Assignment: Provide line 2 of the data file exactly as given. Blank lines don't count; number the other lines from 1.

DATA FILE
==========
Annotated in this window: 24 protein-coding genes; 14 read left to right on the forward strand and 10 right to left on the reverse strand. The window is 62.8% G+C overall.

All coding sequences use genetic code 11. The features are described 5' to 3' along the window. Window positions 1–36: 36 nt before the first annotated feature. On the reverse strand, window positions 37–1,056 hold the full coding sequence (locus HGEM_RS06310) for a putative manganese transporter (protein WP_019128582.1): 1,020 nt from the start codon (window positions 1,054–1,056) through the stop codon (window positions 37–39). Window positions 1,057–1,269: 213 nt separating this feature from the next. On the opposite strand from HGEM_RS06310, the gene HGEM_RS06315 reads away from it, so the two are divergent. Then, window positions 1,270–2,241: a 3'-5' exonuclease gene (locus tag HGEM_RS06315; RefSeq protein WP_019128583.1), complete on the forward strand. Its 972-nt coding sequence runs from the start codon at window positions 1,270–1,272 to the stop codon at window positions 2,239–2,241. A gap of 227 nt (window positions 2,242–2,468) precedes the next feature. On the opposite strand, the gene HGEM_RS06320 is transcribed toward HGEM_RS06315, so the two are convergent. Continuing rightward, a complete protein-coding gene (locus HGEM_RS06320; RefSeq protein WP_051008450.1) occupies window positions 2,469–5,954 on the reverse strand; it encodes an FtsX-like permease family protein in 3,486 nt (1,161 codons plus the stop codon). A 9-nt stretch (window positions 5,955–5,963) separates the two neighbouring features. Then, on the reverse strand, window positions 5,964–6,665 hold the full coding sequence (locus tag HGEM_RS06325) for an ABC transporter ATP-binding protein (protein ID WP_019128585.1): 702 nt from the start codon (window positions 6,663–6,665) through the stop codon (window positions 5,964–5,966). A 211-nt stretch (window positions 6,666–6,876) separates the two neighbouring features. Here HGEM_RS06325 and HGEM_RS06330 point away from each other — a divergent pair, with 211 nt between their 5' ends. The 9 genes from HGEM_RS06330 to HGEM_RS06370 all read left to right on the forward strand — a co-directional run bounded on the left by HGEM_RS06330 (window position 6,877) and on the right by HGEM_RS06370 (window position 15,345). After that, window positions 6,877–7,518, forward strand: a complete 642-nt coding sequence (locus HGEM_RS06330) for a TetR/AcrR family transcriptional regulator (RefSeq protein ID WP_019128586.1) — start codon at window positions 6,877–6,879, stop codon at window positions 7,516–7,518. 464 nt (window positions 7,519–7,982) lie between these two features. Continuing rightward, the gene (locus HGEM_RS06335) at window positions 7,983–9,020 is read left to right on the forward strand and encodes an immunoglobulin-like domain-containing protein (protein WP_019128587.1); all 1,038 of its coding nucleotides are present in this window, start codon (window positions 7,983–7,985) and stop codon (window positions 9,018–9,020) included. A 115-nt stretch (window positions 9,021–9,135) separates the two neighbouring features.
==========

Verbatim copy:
All coding sequences use genetic code 11. The features are described 5' to 3' along the window. Window positions 1–36: 36 nt before the first annotated feature. On the reverse strand, window positions 37–1,056 hold the full coding sequence (locus HGEM_RS06310) for a putative manganese transporter (protein WP_019128582.1): 1,020 nt from the start codon (window positions 1,054–1,056) through the stop codon (window positions 37–39). Window positions 1,057–1,269: 213 nt separating this feature from the next. On the opposite strand from HGEM_RS06310, the gene HGEM_RS06315 reads away from it, so the two are divergent. Then, window positions 1,270–2,241: a 3'-5' exonuclease gene (locus tag HGEM_RS06315; RefSeq protein WP_019128583.1), complete on the forward strand. Its 972-nt coding sequence runs from the start codon at window positions 1,270–1,272 to the stop codon at window positions 2,239–2,241. A gap of 227 nt (window positions 2,242–2,468) precedes the next feature. On the opposite strand, the gene HGEM_RS06320 is transcribed toward HGEM_RS06315, so the two are convergent. Continuing rightward, a complete protein-coding gene (locus HGEM_RS06320; RefSeq protein WP_051008450.1) occupies window positions 2,469–5,954 on the reverse strand; it encodes an FtsX-like permease family protein in 3,486 nt (1,161 codons plus the stop codon). A 9-nt stretch (window positions 5,955–5,963) separates the two neighbouring features. Then, on the reverse strand, window positions 5,964–6,665 hold the full coding sequence (locus tag HGEM_RS06325) for an ABC transporter ATP-binding protein (protein ID WP_019128585.1): 702 nt from the start codon (window positions 6,663–6,665) through the stop codon (window positions 5,964–5,966). A 211-nt stretch (window positions 6,666–6,876) separates the two neighbouring features. Here HGEM_RS06325 and HGEM_RS06330 point away from each other — a divergent pair, with 211 nt between their 5' ends. The 9 genes from HGEM_RS06330 to HGEM_RS06370 all read left to right on the forward strand — a co-directional run bounded on the left by HGEM_RS06330 (window position 6,877) and on the right by HGEM_RS06370 (window position 15,345). After that, window positions 6,877–7,518, forward strand: a complete 642-nt coding sequence (locus HGEM_RS06330) for a TetR/AcrR family transcriptional regulator (RefSeq protein ID WP_019128586.1) — start codon at window positions 6,877–6,879, stop codon at window positions 7,516–7,518. 464 nt (window positions 7,519–7,982) lie between these two features. Continuing rightward, the gene (locus HGEM_RS06335) at window positions 7,983–9,020 is read left to right on the forward strand and encodes an immunoglobulin-like domain-containing protein (protein WP_019128587.1); all 1,038 of its coding nucleotides are present in this window, start codon (window positions 7,983–7,985) and stop codon (window positions 9,018–9,020) included. A 115-nt stretch (window positions 9,021–9,135) separates the two neighbouring features.